Competitive pricing. Accommodating hours. Convenient location. Friendly, professional staff. Commitment to the community.
Of course, the A.K.E.A School of Self-Defense has these things. But there is something more.
Being the husband of the manager has given me the opportunity to spend a great deal of time in and about the school, and to have the interesting experience of occasionally wearing some unofficial hats: Handyman, Event Caterer, Delivery Driver, Technical Support, Photographer, and general Gopher. It also has afforded me the honor of knowing some of the staff and students – all from the unique perspective of an “outsider” looking in. Not an outsider in the sense of one who does not belong – indeed, the manager is my wife, and owner my best friend – but in the sense of the unseen gaffer, high in his scaffolding perch behind the scenes of a play, peering down on the players from an intimate and impossible angle.
Invariably, at events like Kobudo Camp or the A.K.E.A Christmas Party, I will hear Mrs. Barnette or Mr. Harmaning refer to the staff, students and their families as “The A.K.E.A. Family”. The remarkable thing is – they mean it. Something more than martial arts training is happening here. Life Training is happening. And I saw it in sharp clarity at this year’s Little Dragon Tournament.
Donning my Photographer’s hat, I watched the tournament begin like most other Little Dragon presentations. The children raced to their positions with determined Yeees Maaaa’aaaam!s and with crisp kiais, followed their uniformed leaders in a show of learned skills. But then, their belt knots were turned to the back, headgear was fastened into place and they took up positions for The Big Fight. The “Fight”, of course, being a brilliant exercise in “take the flag”. A double elimination tournament, where the dual flags tucked into their belts were to be snatched from their opponent, while simultaneously protecting their own. An ingenious combination of offense and defense designed to build coordination and speed through movement, parrys and quick grabs.
It was all great fun, most especially for the athletic types among the competitors, who quickly worked out their opponents’ weaknesses and executed exquisite fakes and dodges, hands snaking out to snatch flags with meticulous precision. The true outsider might have seen little more than children running in chaotic circles in an oddly redundant game of tag. But as the cheers of proud parents swelled to a roar worthy of The Key and the mighty hammer of competitive pressure fell, it was here that the Little Dragons earned their name.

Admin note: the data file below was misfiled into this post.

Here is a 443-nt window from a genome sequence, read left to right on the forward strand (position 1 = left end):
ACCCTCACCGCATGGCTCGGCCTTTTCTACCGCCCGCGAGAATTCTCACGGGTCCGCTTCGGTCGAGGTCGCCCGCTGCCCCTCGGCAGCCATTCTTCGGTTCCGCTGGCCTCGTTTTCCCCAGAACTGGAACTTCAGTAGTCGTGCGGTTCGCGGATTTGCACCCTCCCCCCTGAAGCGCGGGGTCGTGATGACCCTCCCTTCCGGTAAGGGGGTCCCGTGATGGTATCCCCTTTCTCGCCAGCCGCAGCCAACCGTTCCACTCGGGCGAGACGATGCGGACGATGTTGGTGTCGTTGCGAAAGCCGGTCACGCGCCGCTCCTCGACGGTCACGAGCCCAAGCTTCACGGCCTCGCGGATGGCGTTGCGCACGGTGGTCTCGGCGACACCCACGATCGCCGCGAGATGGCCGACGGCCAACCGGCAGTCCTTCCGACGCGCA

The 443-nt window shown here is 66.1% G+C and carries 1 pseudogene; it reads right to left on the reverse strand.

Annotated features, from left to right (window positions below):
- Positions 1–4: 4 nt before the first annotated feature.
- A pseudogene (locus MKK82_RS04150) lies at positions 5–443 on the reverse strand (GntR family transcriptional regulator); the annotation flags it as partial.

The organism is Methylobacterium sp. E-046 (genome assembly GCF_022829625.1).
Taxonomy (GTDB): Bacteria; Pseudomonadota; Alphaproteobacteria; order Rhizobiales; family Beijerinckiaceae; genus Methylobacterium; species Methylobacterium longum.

For a few the pressure was nearly too much. Tears welled up and sobs burst out. One even fled to the solace of his mother. Without hesitation, Mom courageously pushed her son gently, but firmly back into the fray, who met his fate bravely and went on to compete valiantly.
With rosy cheeks and hair matted to foreheads, I watched children battle not one another, but their own trepidation and uncertainty. I watched at the call, “Guard Up!”, though with brows furrowed and eyes filling with tears, fists nevertheless went high. These are no incapable little children. These are Fire Breathing Warriors. These are my heroes, these wondrous children who have broken through the surface tension of fear and now know that it is no barrier to them. I felt a distinct pride and vicarious thrill that I am certain must be no match for that of parents looking on. We all experienced their triumphant victories together. And, yes, the disappointing defeats. Through this tiny microcosm of life, I think we all grew just a dash stronger and a pinch wiser.
So, what can be said of a karate school? Outstanding training. Dedication to its students. Stewards of our Future.
The A.K.E.A. is more than just self-defense training. It’s Life Training. – Ian Barnette